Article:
University Calculus: Early Transcendentals (3rd Edition)

Published by Pearson
ISBN 10: 0321999584
ISBN 13: 978-0-32199-958-0

Chapter 2 - Section 2.2 - Limit of a Function and Limit Laws - Exercises - Page 68: 78


(a) We cannot conclude anything about the values of $f, g, h$ at $x=2$. (b) $f(2)=0$ is possible. (c) $\lim_{x\to2}f(x)=0$ is not possible.

Work Step by Step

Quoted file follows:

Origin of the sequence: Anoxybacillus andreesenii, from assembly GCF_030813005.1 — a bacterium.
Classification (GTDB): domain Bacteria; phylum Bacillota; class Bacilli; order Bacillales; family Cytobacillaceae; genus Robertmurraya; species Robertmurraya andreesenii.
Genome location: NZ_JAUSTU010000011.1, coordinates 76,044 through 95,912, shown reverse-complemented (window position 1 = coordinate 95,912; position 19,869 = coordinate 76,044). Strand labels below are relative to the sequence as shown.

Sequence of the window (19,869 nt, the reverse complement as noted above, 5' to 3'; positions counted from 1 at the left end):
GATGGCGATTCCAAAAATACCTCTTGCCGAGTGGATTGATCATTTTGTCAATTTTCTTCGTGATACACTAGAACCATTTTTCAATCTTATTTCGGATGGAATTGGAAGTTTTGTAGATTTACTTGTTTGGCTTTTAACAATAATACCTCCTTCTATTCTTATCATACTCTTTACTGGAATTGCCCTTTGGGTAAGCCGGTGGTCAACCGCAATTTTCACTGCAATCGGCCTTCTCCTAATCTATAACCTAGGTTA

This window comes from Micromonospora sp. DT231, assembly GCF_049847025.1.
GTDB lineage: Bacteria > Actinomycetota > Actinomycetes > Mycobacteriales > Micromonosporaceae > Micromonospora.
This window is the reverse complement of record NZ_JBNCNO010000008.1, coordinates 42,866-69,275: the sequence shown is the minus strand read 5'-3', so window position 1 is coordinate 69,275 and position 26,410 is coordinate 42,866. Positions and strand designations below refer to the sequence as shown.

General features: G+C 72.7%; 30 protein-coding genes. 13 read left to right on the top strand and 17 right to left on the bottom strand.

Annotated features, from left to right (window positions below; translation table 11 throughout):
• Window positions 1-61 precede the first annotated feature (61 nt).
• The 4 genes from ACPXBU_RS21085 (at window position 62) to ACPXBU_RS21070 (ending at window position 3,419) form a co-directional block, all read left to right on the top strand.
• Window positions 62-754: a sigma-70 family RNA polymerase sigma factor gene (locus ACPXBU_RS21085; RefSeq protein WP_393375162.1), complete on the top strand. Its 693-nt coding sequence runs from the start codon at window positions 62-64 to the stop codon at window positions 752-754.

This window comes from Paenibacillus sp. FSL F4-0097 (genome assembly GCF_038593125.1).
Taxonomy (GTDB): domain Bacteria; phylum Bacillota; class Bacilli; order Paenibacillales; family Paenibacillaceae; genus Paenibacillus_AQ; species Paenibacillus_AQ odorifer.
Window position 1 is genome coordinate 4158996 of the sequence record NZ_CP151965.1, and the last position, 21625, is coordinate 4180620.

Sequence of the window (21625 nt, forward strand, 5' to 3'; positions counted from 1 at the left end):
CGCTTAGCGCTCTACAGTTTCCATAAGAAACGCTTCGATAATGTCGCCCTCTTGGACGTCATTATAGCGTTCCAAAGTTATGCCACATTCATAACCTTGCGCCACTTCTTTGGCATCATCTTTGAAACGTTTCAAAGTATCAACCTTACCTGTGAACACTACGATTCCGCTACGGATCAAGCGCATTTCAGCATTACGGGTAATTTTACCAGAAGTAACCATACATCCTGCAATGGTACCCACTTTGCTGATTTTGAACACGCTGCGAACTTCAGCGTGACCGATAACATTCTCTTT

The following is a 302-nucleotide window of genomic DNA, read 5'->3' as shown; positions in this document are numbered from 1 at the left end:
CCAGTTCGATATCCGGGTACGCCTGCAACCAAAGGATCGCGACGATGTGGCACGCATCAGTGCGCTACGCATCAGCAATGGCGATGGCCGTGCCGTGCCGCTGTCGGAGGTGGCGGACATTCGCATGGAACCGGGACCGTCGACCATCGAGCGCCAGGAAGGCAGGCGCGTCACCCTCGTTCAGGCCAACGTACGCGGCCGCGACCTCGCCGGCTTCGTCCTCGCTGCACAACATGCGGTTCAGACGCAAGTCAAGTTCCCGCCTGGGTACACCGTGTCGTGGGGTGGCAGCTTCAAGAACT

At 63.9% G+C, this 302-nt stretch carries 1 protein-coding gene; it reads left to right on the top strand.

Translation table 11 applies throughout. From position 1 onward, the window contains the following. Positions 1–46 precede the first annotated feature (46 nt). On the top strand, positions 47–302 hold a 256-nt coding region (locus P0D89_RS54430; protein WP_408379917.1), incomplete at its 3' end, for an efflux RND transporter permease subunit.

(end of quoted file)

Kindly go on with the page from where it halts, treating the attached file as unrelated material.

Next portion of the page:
$g(x)\le f(x)\le h(x)$ for all $x\ne2$ $\lim_{x\to2}g(x)=\lim_{x\to2}h(x)=-5$ According to the Sandwich Theorem, this means $\lim_{x\to2}f(x)=-5$ (a) Can we conclude anything about the values of $f, g, h$ at $x=2$? Unfortunately, no. Recall that when we are given or need to find the limit of a function $f(x)$ as $x\to c$ (or $x\to2$ in this case), we measure the value that $f(x)$ would reach as $x$ APPROACHES $c$. So we do not actually work with the value of $f(x)$ as $x=c$; hence, it is not necessarily true that $f(c)=\lim_{x\to c}f(x)$ (a lot of cases have been shown to be wrong in this section). Therefore, we cannot conclude anything about the values of $f, g, h$ at $x=2$. They might equal $-5$, or they might not. (b) Could $f(2)=0$? Yes, it is possible. Or $f(2)=1$, $f(2)=2$, $f(2)=-98/5$, etc. any of them would also be possible. (c) Could $\lim_{x\to2}f(x)=0$? No. As proved according to the Sandwich Theorem above, $\lim_{x\to2}f(x)=-5$ Notice that the inequality $g(x)\le f(x)\le h(x)$ does not have to be true for $x=2$, for reasons, again, that we do not work with $x=2$ when we work with limit as $x\to2$.
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